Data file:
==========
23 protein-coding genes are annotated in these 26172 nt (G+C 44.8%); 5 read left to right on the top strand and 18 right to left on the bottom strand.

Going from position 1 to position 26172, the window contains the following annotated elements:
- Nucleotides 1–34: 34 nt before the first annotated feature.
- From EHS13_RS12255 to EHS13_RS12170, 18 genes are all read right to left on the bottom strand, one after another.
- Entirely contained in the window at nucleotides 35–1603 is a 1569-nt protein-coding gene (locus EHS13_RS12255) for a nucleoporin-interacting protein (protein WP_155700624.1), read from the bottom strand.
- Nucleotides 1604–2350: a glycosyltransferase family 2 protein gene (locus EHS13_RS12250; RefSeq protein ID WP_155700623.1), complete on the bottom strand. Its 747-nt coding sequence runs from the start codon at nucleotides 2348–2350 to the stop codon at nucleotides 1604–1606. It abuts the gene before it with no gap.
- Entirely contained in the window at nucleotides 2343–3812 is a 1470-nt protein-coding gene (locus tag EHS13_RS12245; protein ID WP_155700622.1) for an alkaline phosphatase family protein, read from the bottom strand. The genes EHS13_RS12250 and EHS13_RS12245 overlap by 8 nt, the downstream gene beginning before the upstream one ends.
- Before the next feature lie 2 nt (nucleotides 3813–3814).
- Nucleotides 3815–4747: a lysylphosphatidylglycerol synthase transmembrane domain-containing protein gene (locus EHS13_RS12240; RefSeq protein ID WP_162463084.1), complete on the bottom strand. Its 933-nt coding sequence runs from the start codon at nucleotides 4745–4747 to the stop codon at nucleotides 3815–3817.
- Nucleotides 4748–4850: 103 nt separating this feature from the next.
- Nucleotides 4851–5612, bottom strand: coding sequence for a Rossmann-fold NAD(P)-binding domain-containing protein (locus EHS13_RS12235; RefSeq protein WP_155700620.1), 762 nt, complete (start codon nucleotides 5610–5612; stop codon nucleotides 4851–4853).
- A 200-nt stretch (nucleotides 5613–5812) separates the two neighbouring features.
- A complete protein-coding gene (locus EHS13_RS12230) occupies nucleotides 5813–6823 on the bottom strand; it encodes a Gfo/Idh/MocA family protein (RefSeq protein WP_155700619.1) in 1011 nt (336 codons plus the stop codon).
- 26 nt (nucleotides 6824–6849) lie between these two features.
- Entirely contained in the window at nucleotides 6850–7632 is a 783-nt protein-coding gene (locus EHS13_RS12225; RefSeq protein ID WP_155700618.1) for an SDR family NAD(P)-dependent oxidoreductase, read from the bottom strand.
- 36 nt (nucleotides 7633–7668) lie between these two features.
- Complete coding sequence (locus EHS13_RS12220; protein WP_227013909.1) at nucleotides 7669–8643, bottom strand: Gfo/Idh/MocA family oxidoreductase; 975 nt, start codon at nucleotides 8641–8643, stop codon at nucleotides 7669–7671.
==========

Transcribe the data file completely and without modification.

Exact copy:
23 protein-coding genes are annotated in these 26172 nt (G+C 44.8%); 5 read left to right on the top strand and 18 right to left on the bottom strand.

Going from position 1 to position 26172, the window contains the following annotated elements:
- Nucleotides 1–34: 34 nt before the first annotated feature.
- From EHS13_RS12255 to EHS13_RS12170, 18 genes are all read right to left on the bottom strand, one after another.
- Entirely contained in the window at nucleotides 35–1603 is a 1569-nt protein-coding gene (locus EHS13_RS12255) for a nucleoporin-interacting protein (protein WP_155700624.1), read from the bottom strand.
- Nucleotides 1604–2350: a glycosyltransferase family 2 protein gene (locus EHS13_RS12250; RefSeq protein ID WP_155700623.1), complete on the bottom strand. Its 747-nt coding sequence runs from the start codon at nucleotides 2348–2350 to the stop codon at nucleotides 1604–1606. It abuts the gene before it with no gap.
- Entirely contained in the window at nucleotides 2343–3812 is a 1470-nt protein-coding gene (locus tag EHS13_RS12245; protein ID WP_155700622.1) for an alkaline phosphatase family protein, read from the bottom strand. The genes EHS13_RS12250 and EHS13_RS12245 overlap by 8 nt, the downstream gene beginning before the upstream one ends.
- Before the next feature lie 2 nt (nucleotides 3813–3814).
- Nucleotides 3815–4747: a lysylphosphatidylglycerol synthase transmembrane domain-containing protein gene (locus EHS13_RS12240; RefSeq protein ID WP_162463084.1), complete on the bottom strand. Its 933-nt coding sequence runs from the start codon at nucleotides 4745–4747 to the stop codon at nucleotides 3815–3817.
- Nucleotides 4748–4850: 103 nt separating this feature from the next.
- Nucleotides 4851–5612, bottom strand: coding sequence for a Rossmann-fold NAD(P)-binding domain-containing protein (locus EHS13_RS12235; RefSeq protein WP_155700620.1), 762 nt, complete (start codon nucleotides 5610–5612; stop codon nucleotides 4851–4853).
- A 200-nt stretch (nucleotides 5613–5812) separates the two neighbouring features.
- A complete protein-coding gene (locus EHS13_RS12230) occupies nucleotides 5813–6823 on the bottom strand; it encodes a Gfo/Idh/MocA family protein (RefSeq protein WP_155700619.1) in 1011 nt (336 codons plus the stop codon).
- 26 nt (nucleotides 6824–6849) lie between these two features.
- Entirely contained in the window at nucleotides 6850–7632 is a 783-nt protein-coding gene (locus EHS13_RS12225; RefSeq protein ID WP_155700618.1) for an SDR family NAD(P)-dependent oxidoreductase, read from the bottom strand.
- 36 nt (nucleotides 7633–7668) lie between these two features.
- Complete coding sequence (locus EHS13_RS12220; protein WP_227013909.1) at nucleotides 7669–8643, bottom strand: Gfo/Idh/MocA family oxidoreductase; 975 nt, start codon at nucleotides 8641–8643, stop codon at nucleotides 7669–7671.